Academic journal article Informing Science: the International Journal of an Emerging Transdiscipline

Integrating the Visual Design Discipline with Information Systems Research and Practice

Academic journal article Informing Science: the International Journal of an Emerging Transdiscipline

Integrating the Visual Design Discipline with Information Systems Research and Practice

Article excerpt

Introduction

The process of creating a visual interface involves both art and science, a unified process that requires visual design theory and process and functional systems development knowledge. (Krug, 2006; Lawrence, Tavakol, & Soyhela, 2007; Mullet & Sano, 1995; Norman, 1998). The desired balance of appearance and functionality is determined with and by the user. Successful aesthetic-functional interfaces exhibit characteristics that are evidenced by mature commercial products (Norman, 2002b; Norman, 2004). According to Norman (1998) computer technology, including information systems, generally does not exhibit mature product characteristics because computer systems are frequently difficult to use. A key to diminishing the usability shortcomings of computer technology is to increase the friendliness of the interface (Krug, 2006).

From the informing science perspective, an information system consists of a set of interrelated tasks, technology, structure, and people (Gill & Bhattacherjee, 2007). Therefore, while technology stands at the core of the informing science framework, issues regarding "biological and psychological issues in how clients attend, perceive, and act on information provided" (Cohen, 2009, p. 6) must be resolved. While friendly interfaces enhance the user experience, a poorly-designed interface, can provoke multi-faceted negative impacts on system users (Hassenzahl, 2004). First, flawed interfaces are detrimental to human cognition. Because interfaces guide the decision processes of computer users, interfaces have an enormous influence on the economic, physical, and mental well-being of virtually all users (Hartmann, Sutcliffe, & De Angeli, 2008). Secondly, flawed interfaces can impair affective response. In her work, Zhang (2009) contended that, in the context of information and communication technology (ICT), aesthetic perception influences human behavior through a sequential aesthetics-affect-emotion-action chain. An impaired or garbled affective response can adversely affect system user behavior. Thirdly, a poorly-designed interface can contravene human nature. People are genetically designed to appreciate beauty (Kogan, 1994, 1997). It follows that a system with an aesthetically pleasing appearance improves user moods and overall system impression, while for unpleasing appearance the converse is true (Tractinsky, Katz, & Ikar, 2000).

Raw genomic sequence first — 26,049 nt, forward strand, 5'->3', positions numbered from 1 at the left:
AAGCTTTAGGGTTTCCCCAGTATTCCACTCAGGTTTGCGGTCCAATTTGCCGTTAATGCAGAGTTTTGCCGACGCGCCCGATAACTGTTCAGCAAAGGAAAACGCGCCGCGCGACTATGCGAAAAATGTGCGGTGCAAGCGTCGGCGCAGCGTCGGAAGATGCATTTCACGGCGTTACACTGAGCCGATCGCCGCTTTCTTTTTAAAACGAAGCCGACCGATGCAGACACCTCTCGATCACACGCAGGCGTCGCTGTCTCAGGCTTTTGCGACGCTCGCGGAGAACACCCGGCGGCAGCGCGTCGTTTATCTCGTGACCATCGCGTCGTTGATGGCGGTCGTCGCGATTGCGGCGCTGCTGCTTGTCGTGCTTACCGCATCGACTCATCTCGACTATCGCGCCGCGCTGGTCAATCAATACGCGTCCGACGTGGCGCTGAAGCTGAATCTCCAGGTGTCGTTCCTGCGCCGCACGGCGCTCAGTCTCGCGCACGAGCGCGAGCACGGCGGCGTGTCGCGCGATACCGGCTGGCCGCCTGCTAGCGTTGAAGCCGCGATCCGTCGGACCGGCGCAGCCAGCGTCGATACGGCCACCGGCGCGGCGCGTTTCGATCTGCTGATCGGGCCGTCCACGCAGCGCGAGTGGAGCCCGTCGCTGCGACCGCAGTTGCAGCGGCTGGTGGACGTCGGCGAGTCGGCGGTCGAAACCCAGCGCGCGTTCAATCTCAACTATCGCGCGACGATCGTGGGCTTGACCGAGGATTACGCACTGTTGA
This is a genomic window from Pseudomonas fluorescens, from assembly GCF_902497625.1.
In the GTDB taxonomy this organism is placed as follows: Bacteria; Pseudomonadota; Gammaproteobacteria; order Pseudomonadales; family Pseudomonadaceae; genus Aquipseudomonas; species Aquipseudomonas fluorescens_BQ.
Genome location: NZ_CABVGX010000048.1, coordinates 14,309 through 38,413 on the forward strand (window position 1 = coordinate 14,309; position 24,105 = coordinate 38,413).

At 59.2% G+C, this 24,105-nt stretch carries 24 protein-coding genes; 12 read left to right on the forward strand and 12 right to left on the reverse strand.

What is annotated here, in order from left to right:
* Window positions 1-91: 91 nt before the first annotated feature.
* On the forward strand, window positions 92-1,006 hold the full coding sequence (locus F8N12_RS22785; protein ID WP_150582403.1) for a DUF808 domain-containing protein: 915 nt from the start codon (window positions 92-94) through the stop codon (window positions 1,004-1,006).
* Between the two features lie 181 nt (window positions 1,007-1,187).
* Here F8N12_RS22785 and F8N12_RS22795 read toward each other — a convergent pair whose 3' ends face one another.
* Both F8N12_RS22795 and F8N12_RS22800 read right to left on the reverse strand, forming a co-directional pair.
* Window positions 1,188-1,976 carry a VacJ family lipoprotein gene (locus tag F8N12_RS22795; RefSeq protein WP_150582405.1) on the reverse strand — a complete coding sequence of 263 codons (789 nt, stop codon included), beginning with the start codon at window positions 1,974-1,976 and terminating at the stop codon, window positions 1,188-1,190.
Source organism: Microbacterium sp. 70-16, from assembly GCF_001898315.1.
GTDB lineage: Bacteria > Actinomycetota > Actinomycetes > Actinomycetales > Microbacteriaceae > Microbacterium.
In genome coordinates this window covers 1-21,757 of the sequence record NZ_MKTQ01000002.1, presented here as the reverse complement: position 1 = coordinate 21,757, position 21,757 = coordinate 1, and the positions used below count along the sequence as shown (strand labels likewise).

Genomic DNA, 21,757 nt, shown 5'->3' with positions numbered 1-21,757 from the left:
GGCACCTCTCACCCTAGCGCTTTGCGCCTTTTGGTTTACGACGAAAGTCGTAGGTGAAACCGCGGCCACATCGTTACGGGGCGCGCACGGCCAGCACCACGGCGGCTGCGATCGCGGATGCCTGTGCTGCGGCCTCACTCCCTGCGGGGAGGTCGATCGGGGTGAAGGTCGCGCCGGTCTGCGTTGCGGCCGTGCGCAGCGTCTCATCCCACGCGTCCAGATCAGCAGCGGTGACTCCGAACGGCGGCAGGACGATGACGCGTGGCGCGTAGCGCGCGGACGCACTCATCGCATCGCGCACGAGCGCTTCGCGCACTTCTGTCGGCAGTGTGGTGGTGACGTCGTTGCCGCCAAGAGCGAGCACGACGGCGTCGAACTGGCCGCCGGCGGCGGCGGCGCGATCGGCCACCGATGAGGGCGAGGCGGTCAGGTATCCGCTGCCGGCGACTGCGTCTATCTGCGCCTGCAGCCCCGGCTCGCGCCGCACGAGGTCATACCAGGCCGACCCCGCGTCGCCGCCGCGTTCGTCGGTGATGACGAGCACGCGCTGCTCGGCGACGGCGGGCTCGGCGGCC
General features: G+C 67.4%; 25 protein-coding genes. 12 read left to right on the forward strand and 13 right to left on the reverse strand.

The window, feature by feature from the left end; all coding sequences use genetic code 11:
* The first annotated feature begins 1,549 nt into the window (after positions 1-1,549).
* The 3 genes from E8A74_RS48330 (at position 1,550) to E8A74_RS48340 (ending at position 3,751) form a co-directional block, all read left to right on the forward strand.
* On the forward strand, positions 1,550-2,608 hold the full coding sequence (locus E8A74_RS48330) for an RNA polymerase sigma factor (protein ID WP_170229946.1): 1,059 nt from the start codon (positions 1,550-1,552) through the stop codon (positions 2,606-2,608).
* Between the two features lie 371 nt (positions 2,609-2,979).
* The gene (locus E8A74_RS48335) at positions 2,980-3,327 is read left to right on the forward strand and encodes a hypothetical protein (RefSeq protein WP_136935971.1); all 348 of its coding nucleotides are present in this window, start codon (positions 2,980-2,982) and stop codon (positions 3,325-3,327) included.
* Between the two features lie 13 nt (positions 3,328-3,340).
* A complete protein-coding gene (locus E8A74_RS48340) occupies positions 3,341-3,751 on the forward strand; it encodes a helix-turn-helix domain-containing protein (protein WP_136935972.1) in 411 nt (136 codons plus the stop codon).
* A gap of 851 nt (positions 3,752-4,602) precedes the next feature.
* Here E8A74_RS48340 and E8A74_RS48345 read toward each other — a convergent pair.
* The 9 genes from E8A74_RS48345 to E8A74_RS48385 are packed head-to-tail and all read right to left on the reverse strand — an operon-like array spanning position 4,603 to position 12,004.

In addition to the forgoing client issues, Cohen's informing science framework also entails "the decision-making environment ...", "issues involving the media for communicating information", and "error, bias, misinformation, and disinformation in informing systems" (2009, p. 6). For the system user, the system interface emerges as part of the user environment. Aesthetics values aside, visualization can serve as an effective medium to convey information. Visual techniques, supported by effectively-applied aesthetic design principles, enhance the processing of information to improve comprehension, memory, and inference (Agrawala, Li, & Berthouzoz, 2011).

To date, a handful of IS theories and research has devoted attention to aesthetic visual design and its potential personal and commercial advantages for information systems products (Hassenzahl, 2004; Hassenzahl, Schobel, & Trautmann, 2008; Lavie & Tractinsky, 2004; Tractinsky & Rao, 2001). Conversely, it is not surprising that many systems developers create visual systems of inconsistent quality because they lack knowledge, skills, and tools (Lavie & Tractinsky, 2004; Tractinsky, 2006; Tractinsky, Cokhavia, Kirschenbauma, & Sharfib, 2006). Current development practice, including web-based systems, is affected by this inconsistency, where theory and methods focus on the system and its technology but devote insufficient attention to the user and the interface (Krug, 2006). For example, when IS developers perform web-based design, they are using aesthetic characteristics. …

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